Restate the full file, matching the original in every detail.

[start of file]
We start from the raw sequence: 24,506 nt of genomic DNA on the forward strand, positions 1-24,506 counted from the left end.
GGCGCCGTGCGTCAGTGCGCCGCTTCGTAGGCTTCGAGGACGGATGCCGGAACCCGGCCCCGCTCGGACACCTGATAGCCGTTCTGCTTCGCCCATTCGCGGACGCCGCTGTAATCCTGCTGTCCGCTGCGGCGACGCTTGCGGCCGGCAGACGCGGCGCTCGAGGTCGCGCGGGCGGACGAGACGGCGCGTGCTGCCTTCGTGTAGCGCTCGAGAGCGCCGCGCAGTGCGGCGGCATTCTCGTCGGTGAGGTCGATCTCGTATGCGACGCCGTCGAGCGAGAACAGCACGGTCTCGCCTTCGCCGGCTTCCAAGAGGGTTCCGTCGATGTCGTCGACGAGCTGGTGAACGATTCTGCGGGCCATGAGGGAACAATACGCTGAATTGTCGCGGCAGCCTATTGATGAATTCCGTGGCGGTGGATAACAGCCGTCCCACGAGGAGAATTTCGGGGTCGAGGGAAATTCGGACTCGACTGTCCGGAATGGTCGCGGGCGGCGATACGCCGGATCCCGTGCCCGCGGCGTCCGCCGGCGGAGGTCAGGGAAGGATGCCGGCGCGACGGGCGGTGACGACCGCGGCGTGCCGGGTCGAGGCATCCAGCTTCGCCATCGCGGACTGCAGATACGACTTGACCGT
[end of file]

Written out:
We start from the raw sequence: 24,506 nt of genomic DNA on the forward strand, positions 1-24,506 counted from the left end.
GGCGCCGTGCGTCAGTGCGCCGCTTCGTAGGCTTCGAGGACGGATGCCGGAACCCGGCCCCGCTCGGACACCTGATAGCCGTTCTGCTTCGCCCATTCGCGGACGCCGCTGTAATCCTGCTGTCCGCTGCGGCGACGCTTGCGGCCGGCAGACGCGGCGCTCGAGGTCGCGCGGGCGGACGAGACGGCGCGTGCTGCCTTCGTGTAGCGCTCGAGAGCGCCGCGCAGTGCGGCGGCATTCTCGTCGGTGAGGTCGATCTCGTATGCGACGCCGTCGAGCGAGAACAGCACGGTCTCGCCTTCGCCGGCTTCCAAGAGGGTTCCGTCGATGTCGTCGACGAGCTGGTGAACGATTCTGCGGGCCATGAGGGAACAATACGCTGAATTGTCGCGGCAGCCTATTGATGAATTCCGTGGCGGTGGATAACAGCCGTCCCACGAGGAGAATTTCGGGGTCGAGGGAAATTCGGACTCGACTGTCCGGAATGGTCGCGGGCGGCGATACGCCGGATCCCGTGCCCGCGGCGTCCGCCGGCGGAGGTCAGGGAAGGATGCCGGCGCGACGGGCGGTGACGACCGCGGCGTGCCGGGTCGAGGCATCCAGCTTCGCCATCGCGGACTGCAGATACGACTTGACCGT